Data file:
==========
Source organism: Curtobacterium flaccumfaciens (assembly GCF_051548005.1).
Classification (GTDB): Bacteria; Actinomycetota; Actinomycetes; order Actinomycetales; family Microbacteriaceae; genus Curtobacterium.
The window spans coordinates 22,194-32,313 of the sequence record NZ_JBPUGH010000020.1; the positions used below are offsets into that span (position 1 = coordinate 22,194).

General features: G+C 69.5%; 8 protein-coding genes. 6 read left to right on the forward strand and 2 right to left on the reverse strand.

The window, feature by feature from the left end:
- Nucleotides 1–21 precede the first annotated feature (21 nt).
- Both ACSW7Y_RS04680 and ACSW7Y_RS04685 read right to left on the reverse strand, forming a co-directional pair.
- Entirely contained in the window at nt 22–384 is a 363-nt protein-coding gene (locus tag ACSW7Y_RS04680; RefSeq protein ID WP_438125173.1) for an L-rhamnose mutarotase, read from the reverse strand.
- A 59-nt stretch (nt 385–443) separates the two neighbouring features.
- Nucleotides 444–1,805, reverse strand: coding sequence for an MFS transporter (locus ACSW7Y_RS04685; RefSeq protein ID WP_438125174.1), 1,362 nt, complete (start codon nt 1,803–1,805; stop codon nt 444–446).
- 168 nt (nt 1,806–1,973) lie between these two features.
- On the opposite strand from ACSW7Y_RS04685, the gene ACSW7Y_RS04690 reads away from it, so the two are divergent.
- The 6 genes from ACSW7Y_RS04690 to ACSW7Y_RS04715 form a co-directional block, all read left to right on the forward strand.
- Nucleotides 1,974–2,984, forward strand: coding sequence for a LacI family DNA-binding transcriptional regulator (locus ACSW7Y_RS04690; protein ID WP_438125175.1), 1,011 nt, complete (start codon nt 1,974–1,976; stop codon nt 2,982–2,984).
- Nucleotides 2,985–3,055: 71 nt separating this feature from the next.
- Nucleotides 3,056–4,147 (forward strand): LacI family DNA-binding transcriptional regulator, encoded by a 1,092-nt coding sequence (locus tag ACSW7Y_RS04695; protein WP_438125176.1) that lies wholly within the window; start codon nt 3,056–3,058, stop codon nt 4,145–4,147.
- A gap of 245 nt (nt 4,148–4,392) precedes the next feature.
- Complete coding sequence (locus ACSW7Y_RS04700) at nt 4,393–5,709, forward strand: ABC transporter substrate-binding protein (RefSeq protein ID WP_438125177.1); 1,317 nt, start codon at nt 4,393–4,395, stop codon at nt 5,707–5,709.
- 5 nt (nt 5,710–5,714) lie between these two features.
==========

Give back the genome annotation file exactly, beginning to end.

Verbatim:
Source organism: Curtobacterium flaccumfaciens (assembly GCF_051548005.1).
Classification (GTDB): Bacteria; Actinomycetota; Actinomycetes; order Actinomycetales; family Microbacteriaceae; genus Curtobacterium.
The window spans coordinates 22,194-32,313 of the sequence record NZ_JBPUGH010000020.1; the positions used below are offsets into that span (position 1 = coordinate 22,194).

General features: G+C 69.5%; 8 protein-coding genes. 6 read left to right on the forward strand and 2 right to left on the reverse strand.

The window, feature by feature from the left end:
- Nucleotides 1–21 precede the first annotated feature (21 nt).
- Both ACSW7Y_RS04680 and ACSW7Y_RS04685 read right to left on the reverse strand, forming a co-directional pair.
- Entirely contained in the window at nt 22–384 is a 363-nt protein-coding gene (locus tag ACSW7Y_RS04680; RefSeq protein ID WP_438125173.1) for an L-rhamnose mutarotase, read from the reverse strand.
- A 59-nt stretch (nt 385–443) separates the two neighbouring features.
- Nucleotides 444–1,805, reverse strand: coding sequence for an MFS transporter (locus ACSW7Y_RS04685; RefSeq protein ID WP_438125174.1), 1,362 nt, complete (start codon nt 1,803–1,805; stop codon nt 444–446).
- 168 nt (nt 1,806–1,973) lie between these two features.
- On the opposite strand from ACSW7Y_RS04685, the gene ACSW7Y_RS04690 reads away from it, so the two are divergent.
- The 6 genes from ACSW7Y_RS04690 to ACSW7Y_RS04715 form a co-directional block, all read left to right on the forward strand.
- Nucleotides 1,974–2,984, forward strand: coding sequence for a LacI family DNA-binding transcriptional regulator (locus ACSW7Y_RS04690; protein ID WP_438125175.1), 1,011 nt, complete (start codon nt 1,974–1,976; stop codon nt 2,982–2,984).
- Nucleotides 2,985–3,055: 71 nt separating this feature from the next.
- Nucleotides 3,056–4,147 (forward strand): LacI family DNA-binding transcriptional regulator, encoded by a 1,092-nt coding sequence (locus tag ACSW7Y_RS04695; protein WP_438125176.1) that lies wholly within the window; start codon nt 3,056–3,058, stop codon nt 4,145–4,147.
- A gap of 245 nt (nt 4,148–4,392) precedes the next feature.
- Complete coding sequence (locus ACSW7Y_RS04700) at nt 4,393–5,709, forward strand: ABC transporter substrate-binding protein (RefSeq protein ID WP_438125177.1); 1,317 nt, start codon at nt 4,393–4,395, stop codon at nt 5,707–5,709.
- 5 nt (nt 5,710–5,714) lie between these two features.